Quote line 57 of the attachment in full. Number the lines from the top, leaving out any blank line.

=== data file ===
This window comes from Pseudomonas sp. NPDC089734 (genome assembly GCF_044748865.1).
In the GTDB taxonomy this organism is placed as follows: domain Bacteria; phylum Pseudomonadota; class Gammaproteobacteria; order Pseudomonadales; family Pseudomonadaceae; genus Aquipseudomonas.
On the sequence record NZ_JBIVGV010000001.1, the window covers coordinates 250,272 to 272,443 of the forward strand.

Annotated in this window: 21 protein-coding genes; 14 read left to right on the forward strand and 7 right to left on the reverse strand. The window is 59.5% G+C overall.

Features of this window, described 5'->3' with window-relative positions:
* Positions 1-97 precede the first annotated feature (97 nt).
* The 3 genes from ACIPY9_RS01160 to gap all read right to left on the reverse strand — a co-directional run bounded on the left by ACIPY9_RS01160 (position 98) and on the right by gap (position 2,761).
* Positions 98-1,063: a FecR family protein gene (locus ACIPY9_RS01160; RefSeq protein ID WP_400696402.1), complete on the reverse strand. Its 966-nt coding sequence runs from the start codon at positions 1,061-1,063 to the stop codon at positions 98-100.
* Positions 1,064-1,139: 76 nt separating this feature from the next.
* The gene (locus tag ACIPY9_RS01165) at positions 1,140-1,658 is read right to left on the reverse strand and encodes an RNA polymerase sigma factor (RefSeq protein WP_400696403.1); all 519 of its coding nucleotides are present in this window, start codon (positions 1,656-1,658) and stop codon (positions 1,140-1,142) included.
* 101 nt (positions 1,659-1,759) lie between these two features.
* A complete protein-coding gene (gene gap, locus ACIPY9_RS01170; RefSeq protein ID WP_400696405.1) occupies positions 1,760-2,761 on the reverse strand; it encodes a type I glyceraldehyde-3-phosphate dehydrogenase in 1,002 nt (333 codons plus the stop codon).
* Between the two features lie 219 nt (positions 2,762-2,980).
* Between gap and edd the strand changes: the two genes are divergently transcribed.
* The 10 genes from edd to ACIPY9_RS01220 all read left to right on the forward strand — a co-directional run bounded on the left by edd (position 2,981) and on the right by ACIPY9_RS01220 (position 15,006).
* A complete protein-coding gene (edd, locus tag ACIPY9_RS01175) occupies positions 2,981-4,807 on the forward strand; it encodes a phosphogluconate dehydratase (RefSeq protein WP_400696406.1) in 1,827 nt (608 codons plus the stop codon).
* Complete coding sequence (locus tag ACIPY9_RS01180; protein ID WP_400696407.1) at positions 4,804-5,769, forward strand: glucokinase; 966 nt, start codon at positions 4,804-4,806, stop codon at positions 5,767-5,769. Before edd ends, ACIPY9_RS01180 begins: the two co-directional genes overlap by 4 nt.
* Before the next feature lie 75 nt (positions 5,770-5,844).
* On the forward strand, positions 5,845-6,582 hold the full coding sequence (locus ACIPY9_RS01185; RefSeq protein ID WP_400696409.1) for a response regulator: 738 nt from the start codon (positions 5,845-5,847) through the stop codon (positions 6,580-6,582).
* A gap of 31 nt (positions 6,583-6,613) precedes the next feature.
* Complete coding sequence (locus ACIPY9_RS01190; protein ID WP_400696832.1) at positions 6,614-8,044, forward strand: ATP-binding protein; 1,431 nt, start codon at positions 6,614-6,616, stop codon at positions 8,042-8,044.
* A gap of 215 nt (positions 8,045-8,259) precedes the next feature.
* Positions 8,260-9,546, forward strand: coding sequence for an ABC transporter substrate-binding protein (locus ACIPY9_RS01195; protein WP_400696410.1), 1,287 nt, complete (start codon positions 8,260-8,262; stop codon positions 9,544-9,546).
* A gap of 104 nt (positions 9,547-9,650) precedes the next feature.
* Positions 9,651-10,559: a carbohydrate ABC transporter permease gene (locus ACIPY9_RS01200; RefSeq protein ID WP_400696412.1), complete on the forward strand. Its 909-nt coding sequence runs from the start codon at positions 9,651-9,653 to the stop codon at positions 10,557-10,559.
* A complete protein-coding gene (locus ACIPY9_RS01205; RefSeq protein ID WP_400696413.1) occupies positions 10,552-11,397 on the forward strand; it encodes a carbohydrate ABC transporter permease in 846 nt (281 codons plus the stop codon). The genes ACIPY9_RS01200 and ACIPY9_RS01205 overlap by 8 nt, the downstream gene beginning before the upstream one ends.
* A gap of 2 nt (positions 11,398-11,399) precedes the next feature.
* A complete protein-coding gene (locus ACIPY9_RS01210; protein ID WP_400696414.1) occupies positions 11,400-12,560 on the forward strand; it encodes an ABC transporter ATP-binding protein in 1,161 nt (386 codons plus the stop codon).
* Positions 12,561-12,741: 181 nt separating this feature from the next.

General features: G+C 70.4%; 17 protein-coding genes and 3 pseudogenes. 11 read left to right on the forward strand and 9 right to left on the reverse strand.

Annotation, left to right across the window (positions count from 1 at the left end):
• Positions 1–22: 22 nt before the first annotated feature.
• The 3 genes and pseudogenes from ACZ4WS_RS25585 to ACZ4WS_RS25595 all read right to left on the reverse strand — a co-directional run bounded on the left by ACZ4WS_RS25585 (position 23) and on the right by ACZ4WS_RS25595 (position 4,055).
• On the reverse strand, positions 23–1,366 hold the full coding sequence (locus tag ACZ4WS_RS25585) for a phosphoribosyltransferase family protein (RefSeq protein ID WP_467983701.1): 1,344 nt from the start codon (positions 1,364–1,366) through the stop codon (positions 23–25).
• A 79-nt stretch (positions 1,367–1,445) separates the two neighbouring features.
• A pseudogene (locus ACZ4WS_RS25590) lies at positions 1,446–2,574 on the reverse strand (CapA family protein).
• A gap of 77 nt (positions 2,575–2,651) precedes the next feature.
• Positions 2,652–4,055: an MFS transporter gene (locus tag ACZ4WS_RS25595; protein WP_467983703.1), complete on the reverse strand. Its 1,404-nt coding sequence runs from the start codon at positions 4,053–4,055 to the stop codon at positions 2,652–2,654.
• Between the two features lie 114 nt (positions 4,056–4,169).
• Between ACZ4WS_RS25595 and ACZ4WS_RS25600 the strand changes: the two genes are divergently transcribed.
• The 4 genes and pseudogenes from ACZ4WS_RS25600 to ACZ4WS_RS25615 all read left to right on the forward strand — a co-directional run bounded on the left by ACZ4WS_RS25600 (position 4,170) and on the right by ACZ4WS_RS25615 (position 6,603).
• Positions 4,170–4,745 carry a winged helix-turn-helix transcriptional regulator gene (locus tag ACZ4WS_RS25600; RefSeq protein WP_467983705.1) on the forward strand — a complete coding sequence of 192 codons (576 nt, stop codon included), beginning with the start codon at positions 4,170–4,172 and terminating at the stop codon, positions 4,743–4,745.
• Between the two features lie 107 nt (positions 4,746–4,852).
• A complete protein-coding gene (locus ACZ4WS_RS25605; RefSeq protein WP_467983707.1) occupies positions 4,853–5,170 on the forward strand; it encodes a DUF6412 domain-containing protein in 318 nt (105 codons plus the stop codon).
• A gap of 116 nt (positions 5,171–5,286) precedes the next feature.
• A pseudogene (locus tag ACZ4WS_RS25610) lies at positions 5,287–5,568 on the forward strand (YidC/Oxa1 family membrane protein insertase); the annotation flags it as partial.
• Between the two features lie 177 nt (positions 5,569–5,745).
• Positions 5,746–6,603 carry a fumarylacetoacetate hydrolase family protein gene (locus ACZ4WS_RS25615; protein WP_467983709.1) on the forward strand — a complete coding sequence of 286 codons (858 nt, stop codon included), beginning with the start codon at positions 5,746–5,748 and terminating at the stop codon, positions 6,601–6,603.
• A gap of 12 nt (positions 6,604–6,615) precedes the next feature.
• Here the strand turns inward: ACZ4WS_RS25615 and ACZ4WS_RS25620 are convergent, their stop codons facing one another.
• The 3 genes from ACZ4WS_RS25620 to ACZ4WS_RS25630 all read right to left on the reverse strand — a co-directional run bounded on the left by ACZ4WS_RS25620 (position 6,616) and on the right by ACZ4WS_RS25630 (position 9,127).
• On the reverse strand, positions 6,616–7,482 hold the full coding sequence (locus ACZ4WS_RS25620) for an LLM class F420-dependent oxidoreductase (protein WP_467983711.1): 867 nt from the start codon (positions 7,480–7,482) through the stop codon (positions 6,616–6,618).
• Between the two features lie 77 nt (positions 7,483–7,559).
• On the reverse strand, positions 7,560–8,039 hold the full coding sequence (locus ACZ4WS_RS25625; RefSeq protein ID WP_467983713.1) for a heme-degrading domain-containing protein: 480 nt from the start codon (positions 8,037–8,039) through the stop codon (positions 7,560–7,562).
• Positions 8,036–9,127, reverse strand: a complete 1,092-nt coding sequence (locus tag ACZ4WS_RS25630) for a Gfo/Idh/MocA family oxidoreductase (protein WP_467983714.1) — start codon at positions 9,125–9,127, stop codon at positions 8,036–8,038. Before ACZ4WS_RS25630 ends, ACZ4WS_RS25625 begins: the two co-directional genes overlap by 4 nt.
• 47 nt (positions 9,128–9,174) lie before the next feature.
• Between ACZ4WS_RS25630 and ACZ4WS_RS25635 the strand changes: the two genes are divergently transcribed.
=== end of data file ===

• Between ACZ4WS_RS25630 and ACZ4WS_RS25635 the strand changes: the two genes are divergently transcribed.